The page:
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Discussion Starter · #1 ·
Cimarron, 1872 Opentop, 44 Special Caliber, Brand new in box and as provided by Cimarrons finest hand picked for the best quality and your perfect value.......yeah...okay.....

First impressions are not the gooey yumyum feeling touted about. If this is a typical example, the fitting of a feature related to accuracy and longevity is sub par. The Model Ps are very much better from the same company.

As boxed it'd be OK as an occasional plinker. But it'll need a bit of final fitting, stuff that should be done at the factory, to be ready for daily work over the long term.

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Discussion Starter · #2 ·
Well, on the externals.....broken wedge screw. Lost its head on the first turn.

Arbor burrs had locked bbl to frame. Hammered in a wood wedge to force them apart

Short arbor, expected and easily fixed.

Hammer dosnt fall, bolt won't rise and trigger won't return if backstrap screws are snugged down.

Other than that .... it's pretty.
 

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Discussion Starter · #3 ·
Step 1, finish the factory fitting of the grip strap. Clearance the hammer slot so the damn thing can fall and consequently cure all the noted action failures.

Step 2 shorten and install a Wolff mainspring for the 1873 Model P. Now the gun won't beat itself to death and shaved the pull from 4.25 lbs to 3 lbs all before any internal smoothing.

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Discussion Starter · #4 ·
Fiocchi 247g lrn 44 russian shoots on at 7 yds with front sight buried, same as precision one 44 special 200g fmj.

A good sign. It's at least accurate. But sights are abysmal.

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Discussion Starter · #5 · (Edited)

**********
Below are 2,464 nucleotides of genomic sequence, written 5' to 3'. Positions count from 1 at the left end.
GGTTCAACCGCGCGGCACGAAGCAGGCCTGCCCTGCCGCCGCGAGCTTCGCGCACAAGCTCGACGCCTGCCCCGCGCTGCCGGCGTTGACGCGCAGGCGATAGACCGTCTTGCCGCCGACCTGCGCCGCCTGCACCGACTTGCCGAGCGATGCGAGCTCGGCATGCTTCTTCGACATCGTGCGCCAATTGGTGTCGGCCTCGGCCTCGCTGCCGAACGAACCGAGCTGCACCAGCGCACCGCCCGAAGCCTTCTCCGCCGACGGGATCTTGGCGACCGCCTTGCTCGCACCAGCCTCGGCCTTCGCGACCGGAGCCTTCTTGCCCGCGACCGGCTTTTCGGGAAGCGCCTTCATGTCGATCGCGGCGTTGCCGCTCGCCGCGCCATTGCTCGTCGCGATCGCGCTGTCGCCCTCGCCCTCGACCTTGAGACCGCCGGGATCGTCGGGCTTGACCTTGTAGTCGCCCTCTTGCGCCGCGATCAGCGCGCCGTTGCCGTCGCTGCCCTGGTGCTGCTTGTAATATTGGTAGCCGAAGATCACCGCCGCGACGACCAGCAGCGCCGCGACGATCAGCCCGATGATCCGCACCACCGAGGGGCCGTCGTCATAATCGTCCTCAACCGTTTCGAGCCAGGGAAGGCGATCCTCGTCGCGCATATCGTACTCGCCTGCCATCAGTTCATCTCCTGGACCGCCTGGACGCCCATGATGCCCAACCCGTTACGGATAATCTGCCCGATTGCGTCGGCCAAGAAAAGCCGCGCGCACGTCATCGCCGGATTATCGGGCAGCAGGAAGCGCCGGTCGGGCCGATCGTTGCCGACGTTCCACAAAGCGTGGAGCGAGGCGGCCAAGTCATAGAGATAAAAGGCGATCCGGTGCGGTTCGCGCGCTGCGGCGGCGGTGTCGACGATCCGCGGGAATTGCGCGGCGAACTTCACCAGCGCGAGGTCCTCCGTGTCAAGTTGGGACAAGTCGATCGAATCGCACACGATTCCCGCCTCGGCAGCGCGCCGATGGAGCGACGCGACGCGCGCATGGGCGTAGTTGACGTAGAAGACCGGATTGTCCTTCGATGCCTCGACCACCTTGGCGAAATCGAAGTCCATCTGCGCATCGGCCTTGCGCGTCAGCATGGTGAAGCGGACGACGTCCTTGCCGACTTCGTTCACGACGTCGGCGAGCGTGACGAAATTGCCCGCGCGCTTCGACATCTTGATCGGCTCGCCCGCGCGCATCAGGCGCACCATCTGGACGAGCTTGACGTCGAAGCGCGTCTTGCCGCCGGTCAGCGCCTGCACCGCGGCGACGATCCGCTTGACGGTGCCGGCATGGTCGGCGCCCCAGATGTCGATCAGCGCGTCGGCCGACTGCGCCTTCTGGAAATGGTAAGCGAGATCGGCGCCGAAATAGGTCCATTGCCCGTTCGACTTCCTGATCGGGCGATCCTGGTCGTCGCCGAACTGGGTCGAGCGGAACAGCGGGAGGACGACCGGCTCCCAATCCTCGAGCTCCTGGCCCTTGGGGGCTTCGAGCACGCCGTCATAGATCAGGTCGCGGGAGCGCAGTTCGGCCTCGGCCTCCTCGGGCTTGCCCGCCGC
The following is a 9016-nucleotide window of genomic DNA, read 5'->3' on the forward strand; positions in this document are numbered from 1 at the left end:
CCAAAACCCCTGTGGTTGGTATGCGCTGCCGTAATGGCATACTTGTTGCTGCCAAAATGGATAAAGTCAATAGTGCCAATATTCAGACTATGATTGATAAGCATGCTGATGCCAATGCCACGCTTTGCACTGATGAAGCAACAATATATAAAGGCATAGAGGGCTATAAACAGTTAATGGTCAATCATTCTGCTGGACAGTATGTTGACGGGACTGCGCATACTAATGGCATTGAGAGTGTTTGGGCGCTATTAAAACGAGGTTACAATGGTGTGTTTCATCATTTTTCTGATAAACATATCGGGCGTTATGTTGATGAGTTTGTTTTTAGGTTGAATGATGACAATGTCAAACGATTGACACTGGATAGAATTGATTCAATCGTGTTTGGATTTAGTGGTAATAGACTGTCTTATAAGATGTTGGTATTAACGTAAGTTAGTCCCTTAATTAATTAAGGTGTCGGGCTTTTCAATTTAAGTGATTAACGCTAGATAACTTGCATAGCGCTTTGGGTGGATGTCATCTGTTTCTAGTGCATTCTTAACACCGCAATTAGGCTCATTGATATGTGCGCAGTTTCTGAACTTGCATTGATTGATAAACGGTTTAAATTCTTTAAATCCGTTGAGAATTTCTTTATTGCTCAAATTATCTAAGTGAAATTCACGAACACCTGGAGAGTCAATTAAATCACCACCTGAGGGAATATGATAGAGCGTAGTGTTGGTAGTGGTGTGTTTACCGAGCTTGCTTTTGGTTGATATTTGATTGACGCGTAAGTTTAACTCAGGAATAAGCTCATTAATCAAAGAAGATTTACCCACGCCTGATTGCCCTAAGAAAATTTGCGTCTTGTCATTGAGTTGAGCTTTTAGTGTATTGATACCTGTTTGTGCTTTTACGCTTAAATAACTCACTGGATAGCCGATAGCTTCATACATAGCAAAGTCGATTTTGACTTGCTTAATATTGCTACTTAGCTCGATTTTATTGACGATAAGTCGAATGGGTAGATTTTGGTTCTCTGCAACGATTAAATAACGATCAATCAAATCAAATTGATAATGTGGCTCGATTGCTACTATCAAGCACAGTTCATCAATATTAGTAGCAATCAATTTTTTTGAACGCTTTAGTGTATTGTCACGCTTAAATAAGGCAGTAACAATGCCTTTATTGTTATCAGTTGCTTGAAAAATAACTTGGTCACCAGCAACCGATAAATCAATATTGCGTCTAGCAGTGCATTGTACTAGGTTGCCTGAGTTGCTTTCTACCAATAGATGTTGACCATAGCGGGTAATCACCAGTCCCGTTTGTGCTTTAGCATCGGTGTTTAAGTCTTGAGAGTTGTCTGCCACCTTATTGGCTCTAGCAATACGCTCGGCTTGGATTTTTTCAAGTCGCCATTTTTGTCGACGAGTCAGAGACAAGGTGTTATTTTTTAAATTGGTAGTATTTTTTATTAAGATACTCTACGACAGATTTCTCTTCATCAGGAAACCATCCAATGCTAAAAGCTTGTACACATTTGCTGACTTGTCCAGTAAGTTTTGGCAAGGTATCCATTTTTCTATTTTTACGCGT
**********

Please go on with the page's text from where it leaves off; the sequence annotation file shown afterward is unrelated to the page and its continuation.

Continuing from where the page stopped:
End shake is near zero with cylinder gap variable from .006" to bound cylinder depending on wedge position. Lengthening the arbor will cure the barrel pinching the cylinder.

A junk box screw with a nice thick and sturdy head was modified and pressed into service to retain the wedge.

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Discussion Starter · #6 ·
Arbor and barrel lapped to a perfect fit now with some nonembeding 250 grit lapping paste from brownells.

No more beating it apart with a hammer and wood wedge.

Rear sight opened to a point of possible utility.

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Discussion Starter · #7 ·
Opened it up, cleaned it out. Not bad for dirt, very nice for internal finish and up to the good standards I'm used to seeing from Uberti.

The cylinder hand bound against the arbor, it was just a touch too thick. A few swipes with an india stone on the inside top edge of the hand pretty much eliminated the bind.

The cylinder bolt was peaning the trailing edge of the cylinder notches. A check indicated though the bolt trailing edge was fitted, it was not fitted enough for the bolt head to fully enter the cylinder slots. A few swipes with an india stone on the trailing edge of the cylinder bolt head and it then fully dropped into each and every notch.

The leg of the cylinder bolt that rides the hammer cam had been beveled along its angled edge but not the top edge which must slip up and over the hammer cam. A few swipes with an india stone rounded over the top leading edge of the leg and the movement became quite a bit smoother.

A Wolff wire bolt and trigger spring for the 1873 Model P Colt/Clones was checked and installed.

No other action work was accomplished. Hammer notches and sear face are untouched. Internals were dry lubed with EEZOX and points/pivots that rotate or slide were given a touch of RIG.

With no serious metal removal, the 4+ pound slightly gritty trigger pull is now smooth and crisp 2 lbs 4 oz.

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Discussion Starter · #8 ·
The arbor is short, or the arbor hole is too deep. Either by design or by luck the difference is less than .001" more than the thickness of a Fillister Head screw from brownells. The situation allows the barrel to cam upward both chaning the point of impact and the barrel cylinder gap. The barrel can be cammed up enough to bind the cylinder.

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Discussion Starter · #9 ·
So, the arbor face is spotted center and a #31 hole drilled through and then tapped in preparation for giving the gun three points of contact. (point one is the foot of the barrel, point two is the wedge to barrel/arbor interface and point three will be arbor face to arbor hole bottom)